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01.12.2015 | Research article | Ausgabe 1/2015 Open Access

BMC Oral Health 1/2015

Comparative clinical study testing the effectiveness of school based oral health education using experiential learning or traditional lecturing in 10 year-old children

Zeitschrift:
BMC Oral Health > Ausgabe 1/2015
Autoren:
Matina V Angelopoulou, Katerina Kavvadia, Konstantina Taoufik, Constantine J Oulis
Wichtige Hinweise

Electronic supplementary material

The online version of this article (doi:10.​1186/​s12903-015-0036-4) contains supplementary material, which is available to authorized users.

Competing interests

The authors declare that they have no competing interests. The project overall was funded by Colgate-Palmolive, Greece.

Authors’ contributions

MVA carried out the clinical examinations, acquired all data and drafted the manuscript. KK participated in the design of the study, carried out clinical examinations, participated in the interpretation of data and revised the paper to its final version. KT participated in the design of the study and carried out clinical examinations. CJO conceived of the study, participated in its design and coordination and helped to revise critically the paper. All authors read and approved the final manuscript.

Authors’ information

MVA.DDS, MS, Assistant Professor, Division of Pediatric Dentistry, Marquette University, School of Dentistry. KK. DDS, MS, PhD Associate Professor, Department of Paediatric Dentistry, Dental School, University of Athens. KT. DDS, MS, Pediatric Dentist. CJO. DDS, MS, PhD, Professor, Department of Paediatric Dentistry, Dental School, University of Athens.

Abstract

Background

School based oral health education through traditional lecturing has been found successful only in improving oral health knowledge, while has low effectiveness in oral hygiene and gingival health. The aim of this study was to evaluate the effectiveness of experiential learning (EL) oral health education to traditional lecturing (TL), on enhancing oral health knowledge, attitude and behavior as well as oral hygiene, gingival health and caries of 10-year-old children.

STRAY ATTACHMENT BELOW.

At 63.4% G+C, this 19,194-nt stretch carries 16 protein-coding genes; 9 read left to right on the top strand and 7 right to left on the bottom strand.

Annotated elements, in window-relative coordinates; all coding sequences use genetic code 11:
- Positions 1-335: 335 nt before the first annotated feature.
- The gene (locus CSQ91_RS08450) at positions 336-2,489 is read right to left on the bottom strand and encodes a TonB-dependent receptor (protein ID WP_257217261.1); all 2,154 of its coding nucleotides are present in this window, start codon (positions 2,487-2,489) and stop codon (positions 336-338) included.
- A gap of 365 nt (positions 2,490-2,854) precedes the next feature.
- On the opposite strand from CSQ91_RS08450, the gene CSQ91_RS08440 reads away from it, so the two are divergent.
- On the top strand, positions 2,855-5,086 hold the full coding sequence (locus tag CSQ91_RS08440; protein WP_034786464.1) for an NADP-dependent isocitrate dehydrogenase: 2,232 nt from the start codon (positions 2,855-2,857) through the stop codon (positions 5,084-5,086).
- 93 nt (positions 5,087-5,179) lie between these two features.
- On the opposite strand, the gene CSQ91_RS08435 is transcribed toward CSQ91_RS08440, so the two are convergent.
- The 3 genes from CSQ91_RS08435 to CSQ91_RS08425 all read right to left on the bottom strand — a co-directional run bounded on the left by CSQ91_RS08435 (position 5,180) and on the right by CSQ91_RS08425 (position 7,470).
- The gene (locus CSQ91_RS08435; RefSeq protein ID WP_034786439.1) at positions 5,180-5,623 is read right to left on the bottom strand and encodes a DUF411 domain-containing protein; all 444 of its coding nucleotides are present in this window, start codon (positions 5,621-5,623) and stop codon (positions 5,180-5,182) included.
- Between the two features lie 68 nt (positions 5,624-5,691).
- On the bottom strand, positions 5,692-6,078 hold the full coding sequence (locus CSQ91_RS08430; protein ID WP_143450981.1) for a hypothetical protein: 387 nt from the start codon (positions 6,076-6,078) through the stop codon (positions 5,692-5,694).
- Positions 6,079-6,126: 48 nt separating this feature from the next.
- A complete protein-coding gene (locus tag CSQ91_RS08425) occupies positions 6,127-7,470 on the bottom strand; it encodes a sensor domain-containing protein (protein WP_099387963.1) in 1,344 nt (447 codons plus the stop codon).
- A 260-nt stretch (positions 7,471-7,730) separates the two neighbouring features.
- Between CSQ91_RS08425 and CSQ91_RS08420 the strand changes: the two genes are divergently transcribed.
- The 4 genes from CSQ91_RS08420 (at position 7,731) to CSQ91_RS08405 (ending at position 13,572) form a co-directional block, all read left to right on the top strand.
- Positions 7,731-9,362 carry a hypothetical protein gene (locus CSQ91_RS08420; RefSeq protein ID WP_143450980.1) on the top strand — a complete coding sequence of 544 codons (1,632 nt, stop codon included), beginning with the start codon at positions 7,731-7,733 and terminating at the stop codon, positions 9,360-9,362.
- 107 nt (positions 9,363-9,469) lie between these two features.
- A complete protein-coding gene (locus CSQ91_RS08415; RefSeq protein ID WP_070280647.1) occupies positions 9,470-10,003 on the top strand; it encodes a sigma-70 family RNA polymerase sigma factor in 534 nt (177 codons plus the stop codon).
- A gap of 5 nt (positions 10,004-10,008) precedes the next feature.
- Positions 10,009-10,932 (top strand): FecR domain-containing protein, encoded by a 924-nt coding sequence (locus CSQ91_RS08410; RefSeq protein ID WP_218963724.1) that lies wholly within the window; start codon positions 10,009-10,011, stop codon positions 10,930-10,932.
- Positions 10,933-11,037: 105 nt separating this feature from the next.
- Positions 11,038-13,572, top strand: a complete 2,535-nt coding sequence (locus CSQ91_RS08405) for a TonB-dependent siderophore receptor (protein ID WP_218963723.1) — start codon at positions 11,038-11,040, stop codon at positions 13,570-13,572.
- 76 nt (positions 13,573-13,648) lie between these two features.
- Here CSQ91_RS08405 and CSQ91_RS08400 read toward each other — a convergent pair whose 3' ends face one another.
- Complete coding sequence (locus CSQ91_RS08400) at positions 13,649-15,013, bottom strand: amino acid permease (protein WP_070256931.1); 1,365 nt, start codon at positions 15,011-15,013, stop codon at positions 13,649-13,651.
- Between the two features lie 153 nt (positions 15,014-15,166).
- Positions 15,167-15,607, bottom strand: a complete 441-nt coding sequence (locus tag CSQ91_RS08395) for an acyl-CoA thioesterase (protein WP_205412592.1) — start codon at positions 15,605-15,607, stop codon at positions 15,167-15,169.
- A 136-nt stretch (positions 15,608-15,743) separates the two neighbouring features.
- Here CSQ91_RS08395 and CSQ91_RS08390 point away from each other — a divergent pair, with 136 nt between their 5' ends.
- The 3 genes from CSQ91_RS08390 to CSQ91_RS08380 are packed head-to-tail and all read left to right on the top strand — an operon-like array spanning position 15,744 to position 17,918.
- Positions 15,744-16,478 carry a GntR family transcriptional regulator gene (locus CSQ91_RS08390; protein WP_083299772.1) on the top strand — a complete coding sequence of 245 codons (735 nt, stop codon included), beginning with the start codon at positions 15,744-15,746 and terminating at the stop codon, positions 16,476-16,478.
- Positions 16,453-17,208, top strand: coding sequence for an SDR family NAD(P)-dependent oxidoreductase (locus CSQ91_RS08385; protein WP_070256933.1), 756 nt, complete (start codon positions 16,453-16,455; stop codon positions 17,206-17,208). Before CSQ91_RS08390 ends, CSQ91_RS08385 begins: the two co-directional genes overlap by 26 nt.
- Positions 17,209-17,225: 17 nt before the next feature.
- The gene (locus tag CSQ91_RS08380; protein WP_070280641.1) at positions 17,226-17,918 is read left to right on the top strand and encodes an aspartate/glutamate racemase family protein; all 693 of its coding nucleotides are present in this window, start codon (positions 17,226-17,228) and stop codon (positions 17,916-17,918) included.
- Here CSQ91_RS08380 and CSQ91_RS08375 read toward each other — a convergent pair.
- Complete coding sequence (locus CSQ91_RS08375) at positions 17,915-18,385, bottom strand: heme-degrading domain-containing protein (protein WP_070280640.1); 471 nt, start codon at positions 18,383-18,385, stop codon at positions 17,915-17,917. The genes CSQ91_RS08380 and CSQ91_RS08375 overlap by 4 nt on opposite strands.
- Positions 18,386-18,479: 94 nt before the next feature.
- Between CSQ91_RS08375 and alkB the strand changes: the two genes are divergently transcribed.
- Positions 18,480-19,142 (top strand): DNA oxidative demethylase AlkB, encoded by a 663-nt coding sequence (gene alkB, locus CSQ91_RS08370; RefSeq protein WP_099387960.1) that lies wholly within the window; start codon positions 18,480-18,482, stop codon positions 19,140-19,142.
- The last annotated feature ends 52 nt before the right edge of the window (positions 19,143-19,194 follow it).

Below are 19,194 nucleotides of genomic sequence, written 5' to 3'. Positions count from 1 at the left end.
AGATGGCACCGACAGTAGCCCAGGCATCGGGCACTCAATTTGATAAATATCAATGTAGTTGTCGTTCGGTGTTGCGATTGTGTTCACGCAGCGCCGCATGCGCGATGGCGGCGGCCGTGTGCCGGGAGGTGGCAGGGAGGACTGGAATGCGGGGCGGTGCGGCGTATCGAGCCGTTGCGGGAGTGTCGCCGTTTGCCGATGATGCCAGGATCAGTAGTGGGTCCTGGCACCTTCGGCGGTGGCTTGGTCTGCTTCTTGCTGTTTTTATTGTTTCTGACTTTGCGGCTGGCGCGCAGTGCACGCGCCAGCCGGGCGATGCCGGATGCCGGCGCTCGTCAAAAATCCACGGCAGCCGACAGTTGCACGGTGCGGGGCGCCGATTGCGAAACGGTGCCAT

Methods

Eighty-four children were recruited for the EL and 100 for the TL group from 3 locations in Greece. Data regarding oral health knowledge, attitude and behavior were collected via questionnaires. Data regarding dental plaque, gingivitis and caries were collected by clinical examination. The evaluation using questionnaires and clinical examination was assessed at baseline and 6 and 18 months afterwards. Two calibrated pediatric dentists examined the students using a periodontal probe and artificial light. Modified hygiene index (HI) was used for dental plaque recording, the simplified gingival index (GI-S) was used for gingivitis and DMFT, based on BASCD criteria, for dental caries. Based on a dedicated manual, the teacher applied in the classroom the oral health educational program using EL.

Results

EL group had statistically significant better hygiene than the TL at 6 months (p < 0.05). Within the same group, both groups had enhanced oral health knowledge at 6 and 18 months (p < 0.05) and improved oral health behavior (p > 0.05) and attitude (p > 0.05) at 6 months in comparison to baseline.

Conclusion

EL program was found more successful than TL in oral hygiene improvement. Both oral health education programs improved the oral health knowledge, attitude and behavior of children.

Trial registration

ClinicalTrials.gov (NCT02320162).
Zusatzmaterial
Additional file 1: Table S1. Implemented questionnaire regarding children’s oral health knowledge, attitude and behavior distributed at baseline and at 6 and 18 months after the intervention.
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